When is a C1A needed and how should I complete it?

As we explained here recently, if you wish to apply to the court for a child arrangements order, a prohibited steps order or a specific issue order then you will need to complete an application form known as ‘Form C100’.

But there is another form that you may also need to complete: the Form C1A.

So when do you need a Form C1A, and how do you complete it?

Sadly, domestic abuse is often a factor in applications for children orders, and when allegations of abuse are made the court is under an obligation to determine the truth of the allegations, and consider whether they should have a bearing upon whatever order the court makes.

Obviously, the court needs to be told about the abuse at an early stage in the proceedings, and this is where the Form C1A comes in. If the children have suffered from, or are at risk of suffering from, harm as a result of domestic abuse you should complete a Form C1A, setting out brief details of the abuse.

And it is important to note that the abuse does not have to have been directed at the child. Abuse of a parent can also be relevant, especially if it is witnessed by a child.

Turning to the form, one of the first things it requests from you is a contact telephone number. However, if you have suffered abuse from the other parent you may have changed your phone number and kept it secret from them, in order to protect yourself. In such a situation you should not give a number on the form, but rather complete a separate Form C8, which gives your contact details to the court, but keeps them private from the other party.

Perhaps the most important part of the form is section 2, in which you give details of the domestic abuse that you and the children have suffered. The form does not give you much space to do this, but don’t worry – you will be given an opportunity later in the proceedings to file a detailed statement and, if the case goes to a contested hearing, to give oral evidence in court.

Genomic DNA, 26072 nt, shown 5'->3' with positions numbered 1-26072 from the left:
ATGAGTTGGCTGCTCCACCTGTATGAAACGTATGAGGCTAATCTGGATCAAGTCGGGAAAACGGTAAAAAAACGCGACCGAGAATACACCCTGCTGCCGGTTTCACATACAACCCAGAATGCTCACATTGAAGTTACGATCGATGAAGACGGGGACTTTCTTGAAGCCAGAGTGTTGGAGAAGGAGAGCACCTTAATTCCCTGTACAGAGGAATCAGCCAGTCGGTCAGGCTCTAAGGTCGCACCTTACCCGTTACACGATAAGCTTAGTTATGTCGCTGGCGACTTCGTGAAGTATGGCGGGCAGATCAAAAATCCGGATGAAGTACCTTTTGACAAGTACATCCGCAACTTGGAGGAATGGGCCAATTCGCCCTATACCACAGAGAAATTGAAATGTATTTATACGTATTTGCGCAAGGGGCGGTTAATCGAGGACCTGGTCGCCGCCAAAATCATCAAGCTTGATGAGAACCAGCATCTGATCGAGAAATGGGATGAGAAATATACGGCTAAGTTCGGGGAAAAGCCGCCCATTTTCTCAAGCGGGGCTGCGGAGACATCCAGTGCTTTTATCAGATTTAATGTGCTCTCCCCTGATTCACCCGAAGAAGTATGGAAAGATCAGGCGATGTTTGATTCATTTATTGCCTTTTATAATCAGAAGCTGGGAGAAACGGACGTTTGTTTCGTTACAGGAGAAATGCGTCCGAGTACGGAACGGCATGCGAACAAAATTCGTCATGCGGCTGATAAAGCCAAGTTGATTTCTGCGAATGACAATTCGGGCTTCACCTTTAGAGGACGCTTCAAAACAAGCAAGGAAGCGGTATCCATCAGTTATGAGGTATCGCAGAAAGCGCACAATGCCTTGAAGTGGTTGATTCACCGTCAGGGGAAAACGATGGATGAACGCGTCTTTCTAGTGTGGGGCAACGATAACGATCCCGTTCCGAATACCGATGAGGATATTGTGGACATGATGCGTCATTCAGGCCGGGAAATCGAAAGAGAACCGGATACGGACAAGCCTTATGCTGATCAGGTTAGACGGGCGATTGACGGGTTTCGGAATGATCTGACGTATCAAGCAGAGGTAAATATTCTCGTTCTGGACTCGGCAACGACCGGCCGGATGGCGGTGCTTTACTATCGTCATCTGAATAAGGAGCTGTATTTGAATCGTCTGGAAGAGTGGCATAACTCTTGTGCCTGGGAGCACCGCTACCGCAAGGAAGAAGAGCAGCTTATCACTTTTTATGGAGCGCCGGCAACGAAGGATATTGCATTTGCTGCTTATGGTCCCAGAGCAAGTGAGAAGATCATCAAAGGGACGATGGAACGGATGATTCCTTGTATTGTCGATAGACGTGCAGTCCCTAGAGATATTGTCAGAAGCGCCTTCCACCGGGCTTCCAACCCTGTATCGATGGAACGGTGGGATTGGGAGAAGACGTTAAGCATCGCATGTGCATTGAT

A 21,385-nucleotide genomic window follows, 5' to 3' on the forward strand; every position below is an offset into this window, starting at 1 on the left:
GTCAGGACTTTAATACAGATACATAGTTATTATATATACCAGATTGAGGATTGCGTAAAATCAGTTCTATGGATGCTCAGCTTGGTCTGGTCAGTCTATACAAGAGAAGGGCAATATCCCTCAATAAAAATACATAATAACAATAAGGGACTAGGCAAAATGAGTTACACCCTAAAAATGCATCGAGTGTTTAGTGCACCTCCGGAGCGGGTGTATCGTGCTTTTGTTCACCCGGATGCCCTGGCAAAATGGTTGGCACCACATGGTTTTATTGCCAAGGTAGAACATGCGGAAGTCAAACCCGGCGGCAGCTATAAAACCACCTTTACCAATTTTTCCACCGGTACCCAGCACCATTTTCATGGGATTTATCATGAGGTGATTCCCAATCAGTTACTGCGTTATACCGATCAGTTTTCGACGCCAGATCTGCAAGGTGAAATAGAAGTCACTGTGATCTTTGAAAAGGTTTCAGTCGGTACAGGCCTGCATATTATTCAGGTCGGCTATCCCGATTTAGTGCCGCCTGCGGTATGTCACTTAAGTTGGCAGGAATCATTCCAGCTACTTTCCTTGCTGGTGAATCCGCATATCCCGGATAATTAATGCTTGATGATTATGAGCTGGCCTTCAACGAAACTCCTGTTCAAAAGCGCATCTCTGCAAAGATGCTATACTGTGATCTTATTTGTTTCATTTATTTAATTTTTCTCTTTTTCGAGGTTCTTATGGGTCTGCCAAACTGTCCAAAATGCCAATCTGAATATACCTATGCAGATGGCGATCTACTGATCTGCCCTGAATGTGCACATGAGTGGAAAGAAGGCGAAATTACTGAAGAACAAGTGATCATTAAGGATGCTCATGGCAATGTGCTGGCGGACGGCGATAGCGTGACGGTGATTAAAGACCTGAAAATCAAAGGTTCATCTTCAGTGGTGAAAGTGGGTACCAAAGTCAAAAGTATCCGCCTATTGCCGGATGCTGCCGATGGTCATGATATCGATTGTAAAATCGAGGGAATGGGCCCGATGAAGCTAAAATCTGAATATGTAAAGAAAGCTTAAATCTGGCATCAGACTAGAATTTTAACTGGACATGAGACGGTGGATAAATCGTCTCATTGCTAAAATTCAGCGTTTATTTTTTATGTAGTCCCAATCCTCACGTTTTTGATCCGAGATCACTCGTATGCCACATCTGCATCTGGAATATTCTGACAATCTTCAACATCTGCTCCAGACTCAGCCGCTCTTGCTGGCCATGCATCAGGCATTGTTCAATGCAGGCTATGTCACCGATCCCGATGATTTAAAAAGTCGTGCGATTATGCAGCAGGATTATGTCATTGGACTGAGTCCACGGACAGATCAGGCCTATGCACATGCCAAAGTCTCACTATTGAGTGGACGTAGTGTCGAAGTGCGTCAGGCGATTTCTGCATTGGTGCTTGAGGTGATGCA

So you should keep the details quite brief. But you should also keep them relevant. Minor incidents, or things that are unlikely to have a bearing upon the final order that the court makes should be omitted (although you can always refer to them later, if necessary).

A good rule of thumb when considering what incidents to mention is ‘first, last, and worst’. The court will want to know when the abuse began, whether it is continuing, and how bad it is. ‘First, last and worst’ will ensure that the court has this information, although it does not of course mean that other serious incidents should not also be mentioned.

Moving on, the other really important part of the form is section 5, in which you set out what you want the court to do about the abuse, and how you think it should affect any final order that the court makes.

So far as the latter is concerned, the most common effect of a finding of domestic abuse by the court is to restrict the amount of contact that the abusive parent has with the children. This can mean that the contact is supervised (for example at a contact centre), that it is restricted to indirect contact only (for example by telephone or email only), or that there is no contact at all – although this is quite unusual.

Lastly, if you are in fear of meeting the other party at court then you can request the court to take certain protective measures, in section 7 of the form. These include providing you with a separate entrance to the court, providing a protective screen for you in the courtroom so that the other party can’t see you, and even allowing you to give evidence via a video link.

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